Lockout Mutterings & Team Canada Blew the Deal

Lockout Mutterings & Team Canada Blew the Deal

Ross Brewitt

I have no idea what time, or for that matter, what day the Canada – USA semi-final game took place at the World Junior Hockey Championship. Let’s say it was Thursday-ish.

Didn’t matter, the Canadians did like a lot of us heavy-lidded slackers. They slept in.

On the other bench, the Americans brought all their marbles, which shouldn’t have been a surprise. In fact, it should have been obvious. Geez, it’s one thing to lose, it’s another to be steamrolled.

This makes the fourth straight tournament Team Canada has failed to take home gold, a trinket that used to be won or contested for by Canucks of the past on a seemingly regular basis.

More telling, it was a year where the Canucks were bolstered by three players minimum, five or six probable, who would have been on NHL teams had the Big League deemed it necessary to play this season.

They’re called “blue-chippers” and Team Canada may not see such another bumper crop until the next Bettman lockout. So where does that leave the program? With many questions.

According to those on-scene, the Canadians “lacked jump.” What? Not ready, not aware, not prepared, not interested? Did the coaching staff miss something. Were the players not following the plan?

Did they stick with goalie Malcolm Subban too long? Did they forget how they played against the Russians? Were there too many penalties, too little grit, too many missed opportunities, too many concerns over who was going to wear the black cape after the game?

All questions above are answered by one honest, truthful, line. Give the Yanks credit, they arrived ready to play.

Team Canada will be struggling to get their act together for bronze, and it will complete the story about this group. The boys on this team will have to live with not showing up on the scoreboard in the semi-final.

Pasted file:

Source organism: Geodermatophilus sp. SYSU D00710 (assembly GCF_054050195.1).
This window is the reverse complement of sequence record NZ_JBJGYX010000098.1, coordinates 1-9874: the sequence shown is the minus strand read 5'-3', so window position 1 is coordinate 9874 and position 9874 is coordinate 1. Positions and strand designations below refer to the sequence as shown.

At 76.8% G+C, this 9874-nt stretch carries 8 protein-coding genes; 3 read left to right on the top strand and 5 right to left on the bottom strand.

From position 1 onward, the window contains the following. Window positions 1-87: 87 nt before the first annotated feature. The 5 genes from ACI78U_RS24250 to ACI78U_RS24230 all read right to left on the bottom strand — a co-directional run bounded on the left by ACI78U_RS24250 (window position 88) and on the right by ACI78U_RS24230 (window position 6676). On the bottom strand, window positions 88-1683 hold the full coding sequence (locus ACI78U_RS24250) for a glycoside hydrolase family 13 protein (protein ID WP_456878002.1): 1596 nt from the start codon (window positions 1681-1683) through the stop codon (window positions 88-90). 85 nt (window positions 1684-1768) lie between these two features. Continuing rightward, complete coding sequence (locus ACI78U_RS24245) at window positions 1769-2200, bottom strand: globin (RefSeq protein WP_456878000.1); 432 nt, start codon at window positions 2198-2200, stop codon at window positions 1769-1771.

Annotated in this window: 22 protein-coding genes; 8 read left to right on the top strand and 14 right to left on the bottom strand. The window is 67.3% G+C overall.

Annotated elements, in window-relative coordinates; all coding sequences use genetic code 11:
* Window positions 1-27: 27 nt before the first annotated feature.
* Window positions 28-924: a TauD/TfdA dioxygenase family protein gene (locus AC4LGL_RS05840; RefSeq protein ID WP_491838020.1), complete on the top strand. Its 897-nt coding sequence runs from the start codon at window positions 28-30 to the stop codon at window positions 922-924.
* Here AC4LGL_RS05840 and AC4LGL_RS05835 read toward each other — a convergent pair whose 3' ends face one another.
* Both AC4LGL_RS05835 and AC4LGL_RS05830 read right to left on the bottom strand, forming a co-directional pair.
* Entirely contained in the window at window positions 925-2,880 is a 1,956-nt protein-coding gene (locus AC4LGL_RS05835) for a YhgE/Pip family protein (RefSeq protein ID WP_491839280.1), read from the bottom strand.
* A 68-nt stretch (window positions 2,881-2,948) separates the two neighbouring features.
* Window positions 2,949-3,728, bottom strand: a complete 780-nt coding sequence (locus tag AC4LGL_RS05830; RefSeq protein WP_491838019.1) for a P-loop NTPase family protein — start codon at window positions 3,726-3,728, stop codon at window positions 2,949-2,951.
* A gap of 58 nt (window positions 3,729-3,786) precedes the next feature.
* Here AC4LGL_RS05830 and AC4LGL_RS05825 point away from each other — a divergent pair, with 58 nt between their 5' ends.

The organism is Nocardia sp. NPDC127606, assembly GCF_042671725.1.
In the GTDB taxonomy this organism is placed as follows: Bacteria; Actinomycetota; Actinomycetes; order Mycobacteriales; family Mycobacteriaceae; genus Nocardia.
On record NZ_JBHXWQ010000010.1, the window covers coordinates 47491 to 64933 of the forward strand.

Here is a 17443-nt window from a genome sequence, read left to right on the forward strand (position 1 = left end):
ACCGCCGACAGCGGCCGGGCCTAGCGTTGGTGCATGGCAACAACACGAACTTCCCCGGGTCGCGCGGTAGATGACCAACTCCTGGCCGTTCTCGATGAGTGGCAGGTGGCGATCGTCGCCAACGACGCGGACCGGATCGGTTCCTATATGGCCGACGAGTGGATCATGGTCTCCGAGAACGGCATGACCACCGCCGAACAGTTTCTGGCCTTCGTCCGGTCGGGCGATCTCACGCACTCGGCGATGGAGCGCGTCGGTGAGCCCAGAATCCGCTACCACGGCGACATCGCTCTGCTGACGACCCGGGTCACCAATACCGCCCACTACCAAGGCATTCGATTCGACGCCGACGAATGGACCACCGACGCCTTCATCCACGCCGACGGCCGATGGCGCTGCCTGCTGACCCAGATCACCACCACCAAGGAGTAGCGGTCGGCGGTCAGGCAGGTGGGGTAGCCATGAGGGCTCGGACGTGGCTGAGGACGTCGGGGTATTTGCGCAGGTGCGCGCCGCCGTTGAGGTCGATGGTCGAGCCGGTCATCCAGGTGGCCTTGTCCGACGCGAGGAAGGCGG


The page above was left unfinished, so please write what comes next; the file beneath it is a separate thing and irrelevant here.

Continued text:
From my experience they will be better players down the road because of this blow-out. To be good you have learn from lessons.

Which leads me to break my self-imposed ban on reporting anything to do with the spoiled brats and their absentee parents, otherwise known as NHL players and owners.

In what seems to be a cessation of the blue-faced tantrum approach, the new “grown-up” tactic from both sides is, have tired of their previous squabbling, they are hunkering down and negotiating.

Please, don’t cut them any slack and don’t pat them on the back for doing what should have been in progress since April, certainly immediately after the gala awards night in “Hockey-town USA,” aka Las Vegas.

Because to this point the two sides have shown us nothing, and have only managed to hurt “the game.”

So, here we are in the New Year, with the NHL looking like over-the-cliff Democrats and Republicans, with the same old results from a lack of direction and decision-making that was absent eight months ago.

In the interim, the NHL managed to lock out half their revenue, closed down the “must have” Winter Classic, the All Star Schmooz & Boondoggle, shut out the TV networks and advertisers, and abandoned their recently apathetic fan base.

All this without a care for “the game” by both parties who have let it slide through neglect of leadership, and by confusing money with success. I covered my views on the subject in this column paragraph from October 19th.

“…the paying fans have suffered long enough through the over-hyped benefits of extra expansion, the “trap” period, and the latest “flying V” of defenders moving from side-to-side in the shooting lanes like a demonic windshield wiper. It’s supposed to be hockey. Sure, somebody wins, somebody loses, but as hockey it stinks.” Meaning nothing has changed.

We know the die-hards will return, even though they say they won’t, but even die-hards have limits. So, do you feel confident leaving “the game” in the hands of Bettman and Fehr? No? Then here’s a New Year’s resolution for consideration.

Buy out their contracts and move on.

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